Do Yourself a Favor and Follow These Jewish Therapists on Instagram

Make your scroll a more soothing, positive experience.

Between the stress of the 2020 U.S. Presidential Election, the second (or third?) wave of the coronavirus outbreak, work, and navigating relationships right now, it makes sense that many of us feel overwhelmed. Trying to find a way to cope with the state of the world right now can also be the cherry on the cake of chaos.

One way that people cope with major life changes is through therapy. But, therapy is not always the most accessible to people who need it. This can be for many reasons, like if it’s too expensive, you’re from a culture where therapy is stigmatized, or you need a therapist who specializes in working with specific groups or issues.

Want to know what’s free? Instagram. While it’s no replacement for therapy itself, if you have ever considered or are in therapy, you may find that following therapists on social media can help you navigate some thoughts you are working through or just give you some grounded advice.

I know it can also be helpful to find a therapist who comes from a similar background as you, so here are 10 Jewish therapists that I recommend you follow on Instagram. They might not help you work through all your problems just while browing the app, but they could help you reflect on yourself a little better and gain more confidence. These days, many of us – including me! – need that.

1. Ashley M. Seruya, MSW


Ashley M. Seruya is a psychotherapist who specializes in trauma-informed care and eating disorder recovery.

Seruya, who is also an illustrator, posts about navigating eating disorder recovery, weight stigma, and complex trauma.


Seruya wrote a post in August where she asked her followers to “remember not only the pain of the Jewish people, but the joy.” She shared in the post that she was nervous about adding “Jewish identity” to her Instagram bio because it was a vulnerable decision for her.

2. Natalie Peikoff, MS


Natalie Peikoff is a clinical associate in Denver, Colorado who specializes in body image, disordered eating, anxiety, and relationship issues. Her feed is full of inspiring messages that focus on self-empowerment and body positivity.

Peikoff also loves to bake; here she is with some challah.

3. Shira Rose


Shira Rose is an eating disorder therapist and a body-positive style blogger based in NYC. On her website, Rose shared that she “love[s] the advocacy aspect of social work and ensuring that those that don’t have a strong voice in our society are heard and respected.”


In a tweet from this past summer, Rose, who grew up ultra-Orthodox, said as a teen, she prayed to lose weight every day, and the lack of support from her therapist hurt her.

4. Anna Sherman


Up north in Toronto, Anna Sherman is a psychotherapist who works with couples and families. Many of Sherman’s posts tackle relationship issues, both romantic and platonic.

Sherman also discussed jealousy in a recent post, which I find very interesting.


On Yom Kippur, Sherman wrote in a post “that just because we choose to grant someone forgiveness, does not mean we must allow them back into our lives.” Boundaries are good!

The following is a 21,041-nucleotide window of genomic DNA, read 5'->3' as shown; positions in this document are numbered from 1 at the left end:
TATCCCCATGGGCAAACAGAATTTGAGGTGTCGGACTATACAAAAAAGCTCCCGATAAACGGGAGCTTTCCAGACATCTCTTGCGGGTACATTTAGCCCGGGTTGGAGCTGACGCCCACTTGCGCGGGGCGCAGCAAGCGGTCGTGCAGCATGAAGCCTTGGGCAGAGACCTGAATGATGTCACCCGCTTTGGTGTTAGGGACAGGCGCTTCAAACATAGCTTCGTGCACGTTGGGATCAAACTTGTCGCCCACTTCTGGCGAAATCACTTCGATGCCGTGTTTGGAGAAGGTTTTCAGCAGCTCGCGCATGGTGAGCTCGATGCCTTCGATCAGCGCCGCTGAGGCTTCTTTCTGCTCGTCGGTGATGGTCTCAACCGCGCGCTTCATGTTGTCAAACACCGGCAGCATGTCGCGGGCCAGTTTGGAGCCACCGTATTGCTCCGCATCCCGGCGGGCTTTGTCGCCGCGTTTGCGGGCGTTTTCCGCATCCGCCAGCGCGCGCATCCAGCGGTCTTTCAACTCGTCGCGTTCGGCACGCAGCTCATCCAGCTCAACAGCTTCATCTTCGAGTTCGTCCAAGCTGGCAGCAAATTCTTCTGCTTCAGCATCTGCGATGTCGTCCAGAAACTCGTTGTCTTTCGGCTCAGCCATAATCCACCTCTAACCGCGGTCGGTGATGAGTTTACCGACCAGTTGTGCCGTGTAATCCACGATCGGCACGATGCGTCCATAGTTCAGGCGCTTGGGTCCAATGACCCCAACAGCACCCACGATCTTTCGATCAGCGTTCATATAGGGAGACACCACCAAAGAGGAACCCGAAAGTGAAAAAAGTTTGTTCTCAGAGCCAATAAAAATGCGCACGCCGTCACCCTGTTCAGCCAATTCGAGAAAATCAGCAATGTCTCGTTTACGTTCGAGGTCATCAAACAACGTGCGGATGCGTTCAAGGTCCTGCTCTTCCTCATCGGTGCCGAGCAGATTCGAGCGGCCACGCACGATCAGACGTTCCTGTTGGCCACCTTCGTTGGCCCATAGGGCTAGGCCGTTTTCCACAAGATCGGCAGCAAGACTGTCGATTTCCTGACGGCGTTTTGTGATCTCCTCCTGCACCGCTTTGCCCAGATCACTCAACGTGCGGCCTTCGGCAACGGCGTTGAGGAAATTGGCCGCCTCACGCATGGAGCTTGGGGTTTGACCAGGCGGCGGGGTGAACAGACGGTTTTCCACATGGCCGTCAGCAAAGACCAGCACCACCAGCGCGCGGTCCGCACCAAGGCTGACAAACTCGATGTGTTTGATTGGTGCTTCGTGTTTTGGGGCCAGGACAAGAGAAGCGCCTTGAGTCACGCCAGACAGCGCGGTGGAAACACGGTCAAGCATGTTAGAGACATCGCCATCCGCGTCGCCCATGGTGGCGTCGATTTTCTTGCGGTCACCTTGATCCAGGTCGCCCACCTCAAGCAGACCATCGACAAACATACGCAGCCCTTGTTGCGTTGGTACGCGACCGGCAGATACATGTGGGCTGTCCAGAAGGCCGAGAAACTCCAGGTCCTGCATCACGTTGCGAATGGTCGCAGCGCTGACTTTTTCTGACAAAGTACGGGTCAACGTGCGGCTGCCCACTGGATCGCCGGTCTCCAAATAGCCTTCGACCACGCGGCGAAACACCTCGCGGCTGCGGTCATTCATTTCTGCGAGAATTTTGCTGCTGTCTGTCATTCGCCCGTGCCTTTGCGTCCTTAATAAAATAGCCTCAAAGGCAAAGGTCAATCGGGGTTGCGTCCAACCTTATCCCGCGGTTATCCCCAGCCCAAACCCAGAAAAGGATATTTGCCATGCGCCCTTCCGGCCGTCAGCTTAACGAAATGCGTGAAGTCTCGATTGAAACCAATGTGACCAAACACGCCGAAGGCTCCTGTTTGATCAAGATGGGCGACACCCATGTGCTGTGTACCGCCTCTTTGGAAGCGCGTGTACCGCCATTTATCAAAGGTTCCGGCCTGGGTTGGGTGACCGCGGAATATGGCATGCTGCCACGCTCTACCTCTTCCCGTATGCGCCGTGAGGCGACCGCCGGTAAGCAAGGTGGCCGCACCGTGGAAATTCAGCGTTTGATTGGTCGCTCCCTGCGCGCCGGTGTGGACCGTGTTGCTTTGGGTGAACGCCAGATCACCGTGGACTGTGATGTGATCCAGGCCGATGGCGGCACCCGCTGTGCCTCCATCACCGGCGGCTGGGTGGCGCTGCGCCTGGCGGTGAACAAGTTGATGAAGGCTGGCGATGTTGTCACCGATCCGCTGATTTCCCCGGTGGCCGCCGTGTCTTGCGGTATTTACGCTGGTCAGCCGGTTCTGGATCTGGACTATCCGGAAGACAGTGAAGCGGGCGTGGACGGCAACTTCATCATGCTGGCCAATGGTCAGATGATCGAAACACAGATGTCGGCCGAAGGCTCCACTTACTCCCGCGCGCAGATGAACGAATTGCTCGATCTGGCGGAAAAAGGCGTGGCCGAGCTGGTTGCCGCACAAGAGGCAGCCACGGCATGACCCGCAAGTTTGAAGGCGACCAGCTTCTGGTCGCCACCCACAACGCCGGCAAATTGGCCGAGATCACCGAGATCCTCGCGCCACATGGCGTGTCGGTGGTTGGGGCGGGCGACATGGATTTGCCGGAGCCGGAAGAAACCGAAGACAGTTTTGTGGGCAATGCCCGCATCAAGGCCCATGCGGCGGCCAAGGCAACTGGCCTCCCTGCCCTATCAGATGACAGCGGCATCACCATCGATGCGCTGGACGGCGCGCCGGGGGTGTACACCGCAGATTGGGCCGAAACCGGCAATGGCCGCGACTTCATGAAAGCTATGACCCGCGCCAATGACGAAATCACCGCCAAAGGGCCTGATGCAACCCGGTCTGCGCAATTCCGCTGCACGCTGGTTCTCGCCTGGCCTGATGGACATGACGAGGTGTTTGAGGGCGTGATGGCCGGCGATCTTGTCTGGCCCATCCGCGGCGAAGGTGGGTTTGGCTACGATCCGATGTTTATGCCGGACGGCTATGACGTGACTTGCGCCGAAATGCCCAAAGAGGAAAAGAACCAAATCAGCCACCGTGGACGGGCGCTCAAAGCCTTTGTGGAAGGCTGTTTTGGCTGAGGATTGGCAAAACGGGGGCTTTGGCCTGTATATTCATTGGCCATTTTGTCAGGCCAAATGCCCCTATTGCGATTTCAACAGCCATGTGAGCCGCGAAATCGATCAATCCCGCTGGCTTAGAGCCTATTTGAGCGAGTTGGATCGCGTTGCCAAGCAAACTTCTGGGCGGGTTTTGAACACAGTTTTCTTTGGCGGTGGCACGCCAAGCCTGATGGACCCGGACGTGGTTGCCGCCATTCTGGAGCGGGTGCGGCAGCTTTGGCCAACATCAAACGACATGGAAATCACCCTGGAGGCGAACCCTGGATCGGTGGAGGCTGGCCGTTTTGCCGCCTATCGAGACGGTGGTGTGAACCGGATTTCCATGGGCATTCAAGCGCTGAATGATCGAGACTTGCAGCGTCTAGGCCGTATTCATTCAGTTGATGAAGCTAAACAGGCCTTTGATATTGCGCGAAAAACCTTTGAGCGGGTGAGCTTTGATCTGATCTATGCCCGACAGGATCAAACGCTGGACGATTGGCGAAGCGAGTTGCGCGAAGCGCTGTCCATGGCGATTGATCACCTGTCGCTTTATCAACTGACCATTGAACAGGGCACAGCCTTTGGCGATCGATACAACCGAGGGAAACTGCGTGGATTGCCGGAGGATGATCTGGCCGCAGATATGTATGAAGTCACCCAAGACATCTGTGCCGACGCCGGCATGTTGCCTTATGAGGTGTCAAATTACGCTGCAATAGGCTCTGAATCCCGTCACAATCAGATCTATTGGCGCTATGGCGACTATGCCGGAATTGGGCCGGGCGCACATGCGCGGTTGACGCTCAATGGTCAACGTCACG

5. Rachel Tuchman LMHC


Rachel Tuchman is a licensed mental health counselor who uses her Instagram to increase access to mental health information and smash stigmas. Her posts are both informative and encouraging, like this one on self-care.


She also posted this important reminder about mocking those with illness, because if you’re struggling with something, you deserve support, not ridicule.


6. Aliza Shapiro, LCSW


Aliza Shapiro is a therapist based in NYC who writes encouraging posts that might help you work through that project you have been putting off.

Here is some advice from Shapiro on how to complete a task by redefining your goal and taking baby steps:

7. Aliza Tropper, LMHC


Aliza Tropper is a psychotherapist who posts about and specializes in helping others navigate life and relationships with anxiety, obsessive-compulsive disorder, and depression.

If you lost someone during the coronavirus outbreak, this post might be of help to you as you work through your very valid grief:

8. Basya Pessin – Psychotherapist


If you are looking to accept the unfair realities that you have dealt with, Basya Pessin, a psychotherapist based in New York state, might be a good follow for you. Pessin’s posts validate the struggles that many of us face.

While following these therapists on Instagram might be helpful, Pessin has a fair point here on how therapy needs to involve a relationship, so Instagram can’t get you all the way there.



9. Yonina Kaufman, LCSW Ms Ed


Yonina Kaufman is a grief and trauma specialist, as well as a parenting coach. Kaufman’s Instagram posts are simple and remind us that our emotions and experiences are important.

Sometimes it might seem impossible to fix ourselves or situations which affect us, and this post is a reminder that that is normal.

10. Lily Thrope, LCSW


Lily Thrope is a therapist and yoga teacher based in New York City. Many of Thrope’s posts tackle self-love and the relationships that we have with ourselves.

Last January (somehow 10 months ago), Thrope wrote in a post that she is proudly Jewish and “religion is something that I have found healing and I know many others do too.”


This post from Thrope is a good reminder that we should be proud of how hard we work.

Header image design by Emily Burack. Header illustration via Getty Images / dickcraft

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